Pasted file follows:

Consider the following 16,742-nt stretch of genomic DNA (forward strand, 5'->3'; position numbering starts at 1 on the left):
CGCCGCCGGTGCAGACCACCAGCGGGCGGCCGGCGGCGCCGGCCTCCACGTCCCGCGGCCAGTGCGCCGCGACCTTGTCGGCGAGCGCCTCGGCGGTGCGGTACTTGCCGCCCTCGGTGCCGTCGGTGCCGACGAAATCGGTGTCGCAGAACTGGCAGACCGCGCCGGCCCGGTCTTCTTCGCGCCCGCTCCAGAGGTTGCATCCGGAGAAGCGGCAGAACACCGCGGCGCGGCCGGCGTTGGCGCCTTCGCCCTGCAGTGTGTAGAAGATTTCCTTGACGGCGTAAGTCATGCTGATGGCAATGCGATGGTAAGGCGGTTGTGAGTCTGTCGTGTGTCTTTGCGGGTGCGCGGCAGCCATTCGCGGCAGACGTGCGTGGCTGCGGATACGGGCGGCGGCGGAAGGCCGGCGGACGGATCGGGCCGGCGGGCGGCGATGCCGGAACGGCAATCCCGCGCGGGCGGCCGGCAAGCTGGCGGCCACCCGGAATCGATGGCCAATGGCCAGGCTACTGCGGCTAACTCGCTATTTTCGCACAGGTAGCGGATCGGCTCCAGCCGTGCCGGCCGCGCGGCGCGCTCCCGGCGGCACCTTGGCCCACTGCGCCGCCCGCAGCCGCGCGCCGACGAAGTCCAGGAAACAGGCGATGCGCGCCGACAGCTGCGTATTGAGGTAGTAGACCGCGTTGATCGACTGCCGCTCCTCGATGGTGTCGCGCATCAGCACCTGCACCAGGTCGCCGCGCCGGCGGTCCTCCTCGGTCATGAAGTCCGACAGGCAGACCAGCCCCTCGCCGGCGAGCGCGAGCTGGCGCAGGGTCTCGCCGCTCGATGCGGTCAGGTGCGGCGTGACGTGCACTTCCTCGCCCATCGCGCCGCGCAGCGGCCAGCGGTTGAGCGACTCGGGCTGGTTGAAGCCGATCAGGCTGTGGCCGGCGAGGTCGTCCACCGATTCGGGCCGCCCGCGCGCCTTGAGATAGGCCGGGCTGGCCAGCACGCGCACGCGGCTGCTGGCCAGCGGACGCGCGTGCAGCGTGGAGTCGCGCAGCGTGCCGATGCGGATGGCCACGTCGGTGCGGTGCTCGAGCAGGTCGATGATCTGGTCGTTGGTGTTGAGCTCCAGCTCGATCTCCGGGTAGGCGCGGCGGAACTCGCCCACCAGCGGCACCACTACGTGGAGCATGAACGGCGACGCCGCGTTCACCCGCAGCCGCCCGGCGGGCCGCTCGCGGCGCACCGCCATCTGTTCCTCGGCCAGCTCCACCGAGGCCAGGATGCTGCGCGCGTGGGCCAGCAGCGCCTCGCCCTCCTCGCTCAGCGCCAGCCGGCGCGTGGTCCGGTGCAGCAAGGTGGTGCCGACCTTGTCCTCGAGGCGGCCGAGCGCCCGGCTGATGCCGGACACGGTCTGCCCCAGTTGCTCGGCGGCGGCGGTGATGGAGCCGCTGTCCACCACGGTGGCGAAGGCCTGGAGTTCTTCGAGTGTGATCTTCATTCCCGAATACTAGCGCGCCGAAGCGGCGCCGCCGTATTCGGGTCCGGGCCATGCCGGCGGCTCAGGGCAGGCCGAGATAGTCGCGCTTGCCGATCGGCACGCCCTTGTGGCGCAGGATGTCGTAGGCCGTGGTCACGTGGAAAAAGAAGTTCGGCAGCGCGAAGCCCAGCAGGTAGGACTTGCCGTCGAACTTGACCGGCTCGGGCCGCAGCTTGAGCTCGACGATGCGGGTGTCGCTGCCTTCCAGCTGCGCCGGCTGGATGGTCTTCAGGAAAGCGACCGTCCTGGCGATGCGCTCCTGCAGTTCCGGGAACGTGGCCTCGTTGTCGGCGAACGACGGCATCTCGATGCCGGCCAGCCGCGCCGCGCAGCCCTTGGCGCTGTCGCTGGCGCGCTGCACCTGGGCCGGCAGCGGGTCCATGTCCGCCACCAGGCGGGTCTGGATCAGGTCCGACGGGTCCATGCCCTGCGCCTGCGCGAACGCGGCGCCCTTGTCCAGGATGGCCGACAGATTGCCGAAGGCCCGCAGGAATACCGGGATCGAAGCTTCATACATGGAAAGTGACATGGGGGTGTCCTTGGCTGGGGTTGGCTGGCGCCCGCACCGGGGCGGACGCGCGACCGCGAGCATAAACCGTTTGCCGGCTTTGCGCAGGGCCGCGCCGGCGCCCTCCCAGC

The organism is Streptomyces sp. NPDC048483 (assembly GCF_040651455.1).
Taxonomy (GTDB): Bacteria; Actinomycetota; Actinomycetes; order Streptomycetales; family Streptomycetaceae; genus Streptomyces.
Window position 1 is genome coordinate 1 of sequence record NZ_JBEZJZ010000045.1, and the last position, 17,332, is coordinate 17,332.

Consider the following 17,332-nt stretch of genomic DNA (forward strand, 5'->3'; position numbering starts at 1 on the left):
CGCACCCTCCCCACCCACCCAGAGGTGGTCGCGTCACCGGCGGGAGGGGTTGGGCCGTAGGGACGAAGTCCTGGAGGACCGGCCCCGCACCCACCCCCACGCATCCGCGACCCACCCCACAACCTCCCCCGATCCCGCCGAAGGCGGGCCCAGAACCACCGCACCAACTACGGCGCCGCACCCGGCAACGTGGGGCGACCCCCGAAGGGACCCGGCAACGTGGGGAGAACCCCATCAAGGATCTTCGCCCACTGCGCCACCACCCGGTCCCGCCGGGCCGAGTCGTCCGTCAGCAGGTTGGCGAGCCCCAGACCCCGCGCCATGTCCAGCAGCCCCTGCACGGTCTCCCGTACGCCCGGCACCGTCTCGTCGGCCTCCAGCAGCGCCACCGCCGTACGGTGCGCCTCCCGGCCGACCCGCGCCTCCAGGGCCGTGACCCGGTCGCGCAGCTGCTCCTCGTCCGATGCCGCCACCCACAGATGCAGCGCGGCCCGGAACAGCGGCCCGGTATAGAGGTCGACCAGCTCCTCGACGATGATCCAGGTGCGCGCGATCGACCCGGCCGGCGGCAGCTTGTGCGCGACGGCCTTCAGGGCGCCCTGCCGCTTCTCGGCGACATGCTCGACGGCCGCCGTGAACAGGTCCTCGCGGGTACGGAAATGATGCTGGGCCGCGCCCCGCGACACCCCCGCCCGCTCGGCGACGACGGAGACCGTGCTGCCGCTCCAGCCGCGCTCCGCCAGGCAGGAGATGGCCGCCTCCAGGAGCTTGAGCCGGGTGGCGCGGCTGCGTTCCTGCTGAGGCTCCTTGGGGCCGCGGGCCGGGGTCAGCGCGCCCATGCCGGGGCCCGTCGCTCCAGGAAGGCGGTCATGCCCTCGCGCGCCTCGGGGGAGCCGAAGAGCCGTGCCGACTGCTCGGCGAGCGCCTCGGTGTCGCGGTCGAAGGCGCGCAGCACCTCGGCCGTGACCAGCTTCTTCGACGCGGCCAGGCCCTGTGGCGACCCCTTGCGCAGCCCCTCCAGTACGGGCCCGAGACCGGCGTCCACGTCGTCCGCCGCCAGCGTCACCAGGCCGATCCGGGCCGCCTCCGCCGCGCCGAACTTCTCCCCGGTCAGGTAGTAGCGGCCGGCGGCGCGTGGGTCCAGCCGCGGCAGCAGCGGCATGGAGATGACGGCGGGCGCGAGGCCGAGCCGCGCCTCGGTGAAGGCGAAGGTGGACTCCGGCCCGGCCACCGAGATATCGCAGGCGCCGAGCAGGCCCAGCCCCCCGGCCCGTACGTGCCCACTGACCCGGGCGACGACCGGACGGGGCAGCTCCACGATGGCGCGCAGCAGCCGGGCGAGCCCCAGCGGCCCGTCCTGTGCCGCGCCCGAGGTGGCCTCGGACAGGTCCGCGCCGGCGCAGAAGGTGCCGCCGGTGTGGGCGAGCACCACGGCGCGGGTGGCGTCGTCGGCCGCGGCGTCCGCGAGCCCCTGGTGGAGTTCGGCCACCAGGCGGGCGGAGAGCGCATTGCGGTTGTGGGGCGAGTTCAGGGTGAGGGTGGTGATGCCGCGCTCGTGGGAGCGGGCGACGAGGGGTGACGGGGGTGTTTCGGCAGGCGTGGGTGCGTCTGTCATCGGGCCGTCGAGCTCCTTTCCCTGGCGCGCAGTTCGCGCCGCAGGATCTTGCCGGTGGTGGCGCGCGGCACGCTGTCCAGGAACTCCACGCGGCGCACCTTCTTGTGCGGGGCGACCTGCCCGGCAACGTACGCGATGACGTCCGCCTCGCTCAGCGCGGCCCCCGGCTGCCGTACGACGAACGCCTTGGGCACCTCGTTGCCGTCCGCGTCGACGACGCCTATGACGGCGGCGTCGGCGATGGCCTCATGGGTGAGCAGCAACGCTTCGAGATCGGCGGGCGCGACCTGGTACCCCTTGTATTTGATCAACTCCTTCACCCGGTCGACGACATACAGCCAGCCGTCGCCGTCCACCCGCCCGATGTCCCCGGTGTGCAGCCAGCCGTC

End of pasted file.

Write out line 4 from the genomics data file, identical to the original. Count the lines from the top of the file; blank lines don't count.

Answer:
Taxonomy (GTDB): Bacteria; Actinomycetota; Actinomycetes; order Streptomycetales; family Streptomycetaceae; genus Streptomyces.